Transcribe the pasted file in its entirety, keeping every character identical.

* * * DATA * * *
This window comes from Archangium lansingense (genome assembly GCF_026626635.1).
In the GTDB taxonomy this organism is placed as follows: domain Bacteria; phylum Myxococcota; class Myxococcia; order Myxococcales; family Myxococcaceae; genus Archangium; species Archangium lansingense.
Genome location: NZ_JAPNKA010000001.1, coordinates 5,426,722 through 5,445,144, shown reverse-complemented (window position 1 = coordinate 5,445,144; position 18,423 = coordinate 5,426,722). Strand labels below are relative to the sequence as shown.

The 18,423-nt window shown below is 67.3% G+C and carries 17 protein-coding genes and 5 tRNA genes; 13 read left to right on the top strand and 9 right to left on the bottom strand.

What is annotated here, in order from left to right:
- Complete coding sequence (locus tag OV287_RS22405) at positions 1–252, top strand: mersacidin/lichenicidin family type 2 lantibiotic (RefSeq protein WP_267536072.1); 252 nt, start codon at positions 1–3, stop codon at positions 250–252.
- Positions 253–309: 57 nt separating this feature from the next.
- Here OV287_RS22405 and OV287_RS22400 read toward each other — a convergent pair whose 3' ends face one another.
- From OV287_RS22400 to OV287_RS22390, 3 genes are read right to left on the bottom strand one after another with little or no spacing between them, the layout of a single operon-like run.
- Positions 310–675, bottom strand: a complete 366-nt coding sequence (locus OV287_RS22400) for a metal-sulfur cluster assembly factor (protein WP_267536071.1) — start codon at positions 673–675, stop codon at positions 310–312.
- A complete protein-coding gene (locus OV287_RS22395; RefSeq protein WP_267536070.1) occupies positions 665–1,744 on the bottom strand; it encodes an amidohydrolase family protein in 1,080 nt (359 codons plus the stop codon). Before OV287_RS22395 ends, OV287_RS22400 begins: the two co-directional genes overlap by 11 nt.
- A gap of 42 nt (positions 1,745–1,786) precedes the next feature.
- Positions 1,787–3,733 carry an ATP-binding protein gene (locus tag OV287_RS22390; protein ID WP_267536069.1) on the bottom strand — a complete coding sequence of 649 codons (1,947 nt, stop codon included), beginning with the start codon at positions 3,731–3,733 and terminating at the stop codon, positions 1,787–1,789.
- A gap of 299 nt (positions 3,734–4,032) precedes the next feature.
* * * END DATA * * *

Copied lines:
This window comes from Archangium lansingense (genome assembly GCF_026626635.1).
In the GTDB taxonomy this organism is placed as follows: domain Bacteria; phylum Myxococcota; class Myxococcia; order Myxococcales; family Myxococcaceae; genus Archangium; species Archangium lansingense.
Genome location: NZ_JAPNKA010000001.1, coordinates 5,426,722 through 5,445,144, shown reverse-complemented (window position 1 = coordinate 5,445,144; position 18,423 = coordinate 5,426,722). Strand labels below are relative to the sequence as shown.

The 18,423-nt window shown below is 67.3% G+C and carries 17 protein-coding genes and 5 tRNA genes; 13 read left to right on the top strand and 9 right to left on the bottom strand.

What is annotated here, in order from left to right:
- Complete coding sequence (locus tag OV287_RS22405) at positions 1–252, top strand: mersacidin/lichenicidin family type 2 lantibiotic (RefSeq protein WP_267536072.1); 252 nt, start codon at positions 1–3, stop codon at positions 250–252.
- Positions 253–309: 57 nt separating this feature from the next.
- Here OV287_RS22405 and OV287_RS22400 read toward each other — a convergent pair whose 3' ends face one another.
- From OV287_RS22400 to OV287_RS22390, 3 genes are read right to left on the bottom strand one after another with little or no spacing between them, the layout of a single operon-like run.
- Positions 310–675, bottom strand: a complete 366-nt coding sequence (locus OV287_RS22400) for a metal-sulfur cluster assembly factor (protein WP_267536071.1) — start codon at positions 673–675, stop codon at positions 310–312.
- A complete protein-coding gene (locus OV287_RS22395; RefSeq protein WP_267536070.1) occupies positions 665–1,744 on the bottom strand; it encodes an amidohydrolase family protein in 1,080 nt (359 codons plus the stop codon). Before OV287_RS22395 ends, OV287_RS22400 begins: the two co-directional genes overlap by 11 nt.
- A gap of 42 nt (positions 1,745–1,786) precedes the next feature.
- Positions 1,787–3,733 carry an ATP-binding protein gene (locus tag OV287_RS22390; protein ID WP_267536069.1) on the bottom strand — a complete coding sequence of 649 codons (1,947 nt, stop codon included), beginning with the start codon at positions 3,731–3,733 and terminating at the stop codon, positions 1,787–1,789.
- A gap of 299 nt (positions 3,734–4,032) precedes the next feature.